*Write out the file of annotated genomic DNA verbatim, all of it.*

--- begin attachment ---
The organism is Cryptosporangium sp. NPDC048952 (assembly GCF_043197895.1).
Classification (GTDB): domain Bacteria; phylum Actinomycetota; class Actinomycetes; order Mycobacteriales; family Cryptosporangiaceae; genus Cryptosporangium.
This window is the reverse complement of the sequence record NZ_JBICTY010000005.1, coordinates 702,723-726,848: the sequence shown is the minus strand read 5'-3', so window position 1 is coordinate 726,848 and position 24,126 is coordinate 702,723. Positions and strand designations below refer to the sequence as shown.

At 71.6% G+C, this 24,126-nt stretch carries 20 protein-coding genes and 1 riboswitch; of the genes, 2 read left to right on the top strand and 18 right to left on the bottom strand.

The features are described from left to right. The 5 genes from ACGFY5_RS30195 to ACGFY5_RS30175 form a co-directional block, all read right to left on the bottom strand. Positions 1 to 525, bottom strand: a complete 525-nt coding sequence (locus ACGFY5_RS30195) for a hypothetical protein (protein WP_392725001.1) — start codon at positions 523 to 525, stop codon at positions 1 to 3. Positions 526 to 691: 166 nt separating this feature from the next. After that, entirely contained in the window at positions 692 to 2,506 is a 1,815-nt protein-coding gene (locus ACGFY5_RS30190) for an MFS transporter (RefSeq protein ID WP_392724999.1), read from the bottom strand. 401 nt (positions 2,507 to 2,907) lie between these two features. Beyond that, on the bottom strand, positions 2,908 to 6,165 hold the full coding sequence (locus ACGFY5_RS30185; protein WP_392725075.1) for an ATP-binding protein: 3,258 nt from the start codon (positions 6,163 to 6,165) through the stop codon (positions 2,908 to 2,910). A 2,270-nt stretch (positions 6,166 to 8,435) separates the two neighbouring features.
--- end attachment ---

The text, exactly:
The organism is Cryptosporangium sp. NPDC048952 (assembly GCF_043197895.1).
Classification (GTDB): domain Bacteria; phylum Actinomycetota; class Actinomycetes; order Mycobacteriales; family Cryptosporangiaceae; genus Cryptosporangium.
This window is the reverse complement of the sequence record NZ_JBICTY010000005.1, coordinates 702,723-726,848: the sequence shown is the minus strand read 5'-3', so window position 1 is coordinate 726,848 and position 24,126 is coordinate 702,723. Positions and strand designations below refer to the sequence as shown.

At 71.6% G+C, this 24,126-nt stretch carries 20 protein-coding genes and 1 riboswitch; of the genes, 2 read left to right on the top strand and 18 right to left on the bottom strand.

The features are described from left to right. The 5 genes from ACGFY5_RS30195 to ACGFY5_RS30175 form a co-directional block, all read right to left on the bottom strand. Positions 1 to 525, bottom strand: a complete 525-nt coding sequence (locus ACGFY5_RS30195) for a hypothetical protein (protein WP_392725001.1) — start codon at positions 523 to 525, stop codon at positions 1 to 3. Positions 526 to 691: 166 nt separating this feature from the next. After that, entirely contained in the window at positions 692 to 2,506 is a 1,815-nt protein-coding gene (locus ACGFY5_RS30190) for an MFS transporter (RefSeq protein ID WP_392724999.1), read from the bottom strand. 401 nt (positions 2,507 to 2,907) lie between these two features. Beyond that, on the bottom strand, positions 2,908 to 6,165 hold the full coding sequence (locus ACGFY5_RS30185; protein WP_392725075.1) for an ATP-binding protein: 3,258 nt from the start codon (positions 6,163 to 6,165) through the stop codon (positions 2,908 to 2,910). A 2,270-nt stretch (positions 6,166 to 8,435) separates the two neighbouring features.